Taking on the chief executive position at any company can be a daunting prospect. Every organization has a different culture, processes, and people, and in the world of cybersecurity, board leaders not only have to deal with internal management but also the ever-changing face of threats their customers face.
Offensive Security, known for the development of the Linux Kali penetration testing suite and security certification courses including OSCP Certified Professional, OSEE Exploitation Expert, and the new OSWE Web Expert qualification, became the responsibility of the new CEO Ning Wang three months ago.
Wang’s journey began in China, where she grew up. After studying physics at the University of California, Berkeley, she kickstarted her career at McKinsey & Company before making the shift to startups during the .com bubble, Lynda.com, and finally serving as chief financial officer (CFO) and chief operations officer (COO) of bug bounty platform HackerOne.
The executive then joined Offensive Security, founded in 2000, as its chief executive officer after the cybersecurity firm received a capital investment from Spectrum Equity.
In an interview with ZDNet, Wang told us that her career has been based on problem-solving, whether practical or business-related, and this is an area of expertise which she has now brought to the table with her latest role at Offensive Security.
One of the first goals, Wang says, is to make sure that communication lines between board levels and general staff are improved and expanded upon, an ongoing trend which the executive has observed during her time in cybersecurity.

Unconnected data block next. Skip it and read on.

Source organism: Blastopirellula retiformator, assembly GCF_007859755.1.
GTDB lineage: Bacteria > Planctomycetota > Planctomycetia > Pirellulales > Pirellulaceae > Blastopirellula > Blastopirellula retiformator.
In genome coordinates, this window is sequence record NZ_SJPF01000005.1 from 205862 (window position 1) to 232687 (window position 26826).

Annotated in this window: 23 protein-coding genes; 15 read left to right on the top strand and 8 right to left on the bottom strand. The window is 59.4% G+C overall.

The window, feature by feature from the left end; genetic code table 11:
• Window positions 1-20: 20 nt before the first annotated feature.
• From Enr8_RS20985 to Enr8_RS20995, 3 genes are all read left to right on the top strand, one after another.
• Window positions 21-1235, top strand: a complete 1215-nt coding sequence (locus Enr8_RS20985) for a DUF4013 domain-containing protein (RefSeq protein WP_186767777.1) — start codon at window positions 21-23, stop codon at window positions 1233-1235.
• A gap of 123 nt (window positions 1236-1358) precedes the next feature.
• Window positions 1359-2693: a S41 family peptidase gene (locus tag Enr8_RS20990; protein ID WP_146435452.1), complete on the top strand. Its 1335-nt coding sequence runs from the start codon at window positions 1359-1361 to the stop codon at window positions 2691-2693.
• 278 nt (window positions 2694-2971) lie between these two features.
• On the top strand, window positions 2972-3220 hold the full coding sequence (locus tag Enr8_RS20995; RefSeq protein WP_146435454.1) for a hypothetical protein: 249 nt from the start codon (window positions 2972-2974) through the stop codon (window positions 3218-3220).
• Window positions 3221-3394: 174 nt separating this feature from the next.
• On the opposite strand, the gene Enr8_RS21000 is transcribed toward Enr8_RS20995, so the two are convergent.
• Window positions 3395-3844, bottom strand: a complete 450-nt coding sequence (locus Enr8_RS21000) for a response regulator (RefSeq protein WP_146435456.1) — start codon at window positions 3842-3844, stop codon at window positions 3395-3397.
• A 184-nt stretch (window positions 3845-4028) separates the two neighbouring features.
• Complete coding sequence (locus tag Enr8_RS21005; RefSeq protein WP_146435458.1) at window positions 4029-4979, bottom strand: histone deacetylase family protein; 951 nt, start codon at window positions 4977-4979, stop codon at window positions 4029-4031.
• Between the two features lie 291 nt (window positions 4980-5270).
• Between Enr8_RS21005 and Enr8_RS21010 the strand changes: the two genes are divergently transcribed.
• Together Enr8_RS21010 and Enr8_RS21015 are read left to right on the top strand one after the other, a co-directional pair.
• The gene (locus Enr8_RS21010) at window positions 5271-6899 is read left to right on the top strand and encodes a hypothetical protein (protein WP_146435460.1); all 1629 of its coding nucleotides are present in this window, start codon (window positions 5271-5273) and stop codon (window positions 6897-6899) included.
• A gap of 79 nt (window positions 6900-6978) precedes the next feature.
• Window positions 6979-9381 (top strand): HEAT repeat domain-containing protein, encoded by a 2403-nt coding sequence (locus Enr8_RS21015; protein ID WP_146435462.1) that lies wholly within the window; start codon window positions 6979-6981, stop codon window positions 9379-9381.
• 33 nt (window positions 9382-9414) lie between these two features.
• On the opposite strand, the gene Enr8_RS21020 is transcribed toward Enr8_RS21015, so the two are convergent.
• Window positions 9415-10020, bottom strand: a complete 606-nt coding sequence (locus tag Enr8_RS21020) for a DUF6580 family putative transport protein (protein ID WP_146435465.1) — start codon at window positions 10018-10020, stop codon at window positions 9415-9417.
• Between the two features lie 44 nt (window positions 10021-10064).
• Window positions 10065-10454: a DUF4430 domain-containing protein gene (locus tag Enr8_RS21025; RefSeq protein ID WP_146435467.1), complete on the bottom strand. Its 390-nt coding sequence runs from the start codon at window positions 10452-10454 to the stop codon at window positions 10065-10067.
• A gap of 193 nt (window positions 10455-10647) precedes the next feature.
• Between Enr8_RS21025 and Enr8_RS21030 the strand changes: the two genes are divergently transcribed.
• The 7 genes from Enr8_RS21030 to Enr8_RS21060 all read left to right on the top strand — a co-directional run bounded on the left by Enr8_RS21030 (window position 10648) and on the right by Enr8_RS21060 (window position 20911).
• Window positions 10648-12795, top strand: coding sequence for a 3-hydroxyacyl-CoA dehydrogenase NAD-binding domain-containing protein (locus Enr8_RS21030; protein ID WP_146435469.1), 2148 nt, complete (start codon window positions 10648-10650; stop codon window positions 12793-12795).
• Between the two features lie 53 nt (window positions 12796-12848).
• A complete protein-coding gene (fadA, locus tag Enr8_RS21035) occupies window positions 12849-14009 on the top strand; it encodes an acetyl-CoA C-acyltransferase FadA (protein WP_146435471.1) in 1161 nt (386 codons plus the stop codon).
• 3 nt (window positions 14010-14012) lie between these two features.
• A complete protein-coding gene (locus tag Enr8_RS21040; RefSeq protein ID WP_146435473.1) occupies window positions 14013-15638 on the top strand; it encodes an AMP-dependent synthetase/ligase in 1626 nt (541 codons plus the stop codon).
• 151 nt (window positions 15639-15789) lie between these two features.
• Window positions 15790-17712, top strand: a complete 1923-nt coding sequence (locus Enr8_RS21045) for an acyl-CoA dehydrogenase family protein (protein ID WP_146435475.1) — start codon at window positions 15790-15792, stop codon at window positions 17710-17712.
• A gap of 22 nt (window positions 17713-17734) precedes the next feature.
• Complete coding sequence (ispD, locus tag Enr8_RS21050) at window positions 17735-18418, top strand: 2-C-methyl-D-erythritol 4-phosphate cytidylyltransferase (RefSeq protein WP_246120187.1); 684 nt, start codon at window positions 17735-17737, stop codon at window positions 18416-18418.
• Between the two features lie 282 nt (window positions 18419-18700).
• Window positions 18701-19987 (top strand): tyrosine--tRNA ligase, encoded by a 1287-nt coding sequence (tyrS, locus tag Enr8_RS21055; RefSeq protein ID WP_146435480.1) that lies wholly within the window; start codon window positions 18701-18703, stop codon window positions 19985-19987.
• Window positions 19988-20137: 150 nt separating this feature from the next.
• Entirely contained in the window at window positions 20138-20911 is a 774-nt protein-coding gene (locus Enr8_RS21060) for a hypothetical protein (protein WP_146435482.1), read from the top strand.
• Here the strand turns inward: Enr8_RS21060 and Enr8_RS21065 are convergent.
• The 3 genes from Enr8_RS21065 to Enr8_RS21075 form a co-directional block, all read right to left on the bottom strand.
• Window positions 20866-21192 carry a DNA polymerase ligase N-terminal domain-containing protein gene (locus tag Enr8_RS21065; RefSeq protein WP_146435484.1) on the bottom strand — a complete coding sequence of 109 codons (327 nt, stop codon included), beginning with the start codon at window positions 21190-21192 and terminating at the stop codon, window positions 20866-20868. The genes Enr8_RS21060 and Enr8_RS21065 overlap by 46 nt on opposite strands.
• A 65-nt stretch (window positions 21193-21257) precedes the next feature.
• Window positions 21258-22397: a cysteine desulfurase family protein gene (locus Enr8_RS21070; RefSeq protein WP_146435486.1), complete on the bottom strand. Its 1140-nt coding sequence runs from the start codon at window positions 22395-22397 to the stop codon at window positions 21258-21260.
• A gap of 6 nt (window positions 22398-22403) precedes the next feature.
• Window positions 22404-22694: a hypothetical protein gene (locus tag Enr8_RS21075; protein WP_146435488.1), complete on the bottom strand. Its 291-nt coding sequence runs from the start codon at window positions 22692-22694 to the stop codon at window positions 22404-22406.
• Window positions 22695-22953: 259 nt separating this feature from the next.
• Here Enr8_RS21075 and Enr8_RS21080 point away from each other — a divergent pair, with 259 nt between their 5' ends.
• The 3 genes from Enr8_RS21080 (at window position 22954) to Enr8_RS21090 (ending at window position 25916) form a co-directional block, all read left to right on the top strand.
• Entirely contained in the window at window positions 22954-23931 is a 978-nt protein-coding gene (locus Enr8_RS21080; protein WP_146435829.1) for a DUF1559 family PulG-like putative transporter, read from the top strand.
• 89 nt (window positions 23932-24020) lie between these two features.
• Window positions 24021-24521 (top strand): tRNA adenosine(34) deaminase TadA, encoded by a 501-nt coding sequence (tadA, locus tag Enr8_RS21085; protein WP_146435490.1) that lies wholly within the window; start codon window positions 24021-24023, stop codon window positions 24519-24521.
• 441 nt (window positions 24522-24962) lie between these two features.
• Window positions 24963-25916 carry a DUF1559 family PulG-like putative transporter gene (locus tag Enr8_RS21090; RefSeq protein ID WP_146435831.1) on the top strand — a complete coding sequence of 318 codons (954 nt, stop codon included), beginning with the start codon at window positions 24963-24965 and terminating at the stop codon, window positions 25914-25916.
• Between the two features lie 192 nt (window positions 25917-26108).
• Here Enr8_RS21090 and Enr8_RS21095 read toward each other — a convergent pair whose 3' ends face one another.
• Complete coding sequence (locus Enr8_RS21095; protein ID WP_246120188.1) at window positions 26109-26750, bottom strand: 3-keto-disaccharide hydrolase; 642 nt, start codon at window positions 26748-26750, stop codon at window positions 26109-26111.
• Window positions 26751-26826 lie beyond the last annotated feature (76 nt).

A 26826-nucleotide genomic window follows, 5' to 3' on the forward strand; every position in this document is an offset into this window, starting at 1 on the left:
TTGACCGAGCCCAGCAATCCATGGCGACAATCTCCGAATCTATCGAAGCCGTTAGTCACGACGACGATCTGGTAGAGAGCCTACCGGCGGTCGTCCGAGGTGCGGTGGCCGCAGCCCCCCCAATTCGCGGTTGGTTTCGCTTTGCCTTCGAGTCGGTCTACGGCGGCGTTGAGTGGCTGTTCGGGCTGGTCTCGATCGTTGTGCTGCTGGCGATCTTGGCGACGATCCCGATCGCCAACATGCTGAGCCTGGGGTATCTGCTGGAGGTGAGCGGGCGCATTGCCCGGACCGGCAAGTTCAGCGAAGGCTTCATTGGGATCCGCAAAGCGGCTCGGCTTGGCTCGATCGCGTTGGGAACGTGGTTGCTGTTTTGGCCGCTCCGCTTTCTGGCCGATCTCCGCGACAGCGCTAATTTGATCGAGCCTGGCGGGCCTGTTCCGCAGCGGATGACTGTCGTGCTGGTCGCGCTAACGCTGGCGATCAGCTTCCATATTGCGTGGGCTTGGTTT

“Cybersecurity is no longer just the job of some security director in the company or an afterthought,” Wang says. “In fact, it is on the agenda of the CEO and on the mind of the CEO and board. At HackerOne, a lot of times those initiatives were [issued] directly from the CEO and the board.”
It is not just about making sure executives communicate and drive the company forward by involving staff at all levels — Wang believes that the heart of Offensive Security’s future success is also reliant on the implementation of a “try harder” mindset; not only for employees, but also for the cybersecurity industry and students at large.
Try harder, encourage, and communicate are therefore the recipe ingredients for Wang’s new role.
“When I first started there was a lot of anxiety around all the change that’s going to happen — is the company culture going to vanish? Is the company and the new leader only going to worry about financial numbers and not going to care about the culture and people?,” Wang explained. “But you can’t grow a company, you can’t grow a business, [when] you don’t have people who are really motivated and really are behind your mission.”
“As a CEO I try to really communicate and listen, and and I don’t have the answers to all the questions but at least I can listen and facilitate more discussions.”
With any change in leadership, however, there will always be resistance to some ideas. In Offensive Security’s case, cloud computing has shown itself to be one such challenge.
See also: FireEye debuts Windows Commando VM as Linux Kali rival
Offensive Security, like many other organizations, relied mainly on in-house applications and systems hooked up to their own data centers. One change that Wang wanted to implement was the increased use of cloud-based services and resources. (There are still some times when on-premise solutions are most suitable than full cloud systems, however.)
“As a security company, this company has — in the past — hardly used any cloud-based tools,” the CEO said. “Any tool we use, whether it’s a conference call system, a ticketing system, or a chat system — it’s all either homegrown or it’s all on-premise where we host the software.”
Given the simplicity, ease of access, and resources available through cloud services such as Salesforce apps or AWS, Wang wanted to bring her new charge up to speed through modern technologies. The idea was originally “met with resistance,” Wang says, but eventually, her team came around to the idea.
TechRepublic: 90% of large tech companies vulnerable to email spoofing
“Initially the idea was, ‘What? no, that’s not how we do things — we are a security company,” Wang explained. “The change is happening and was met with some initial resistance and fear but now people are embracing it.”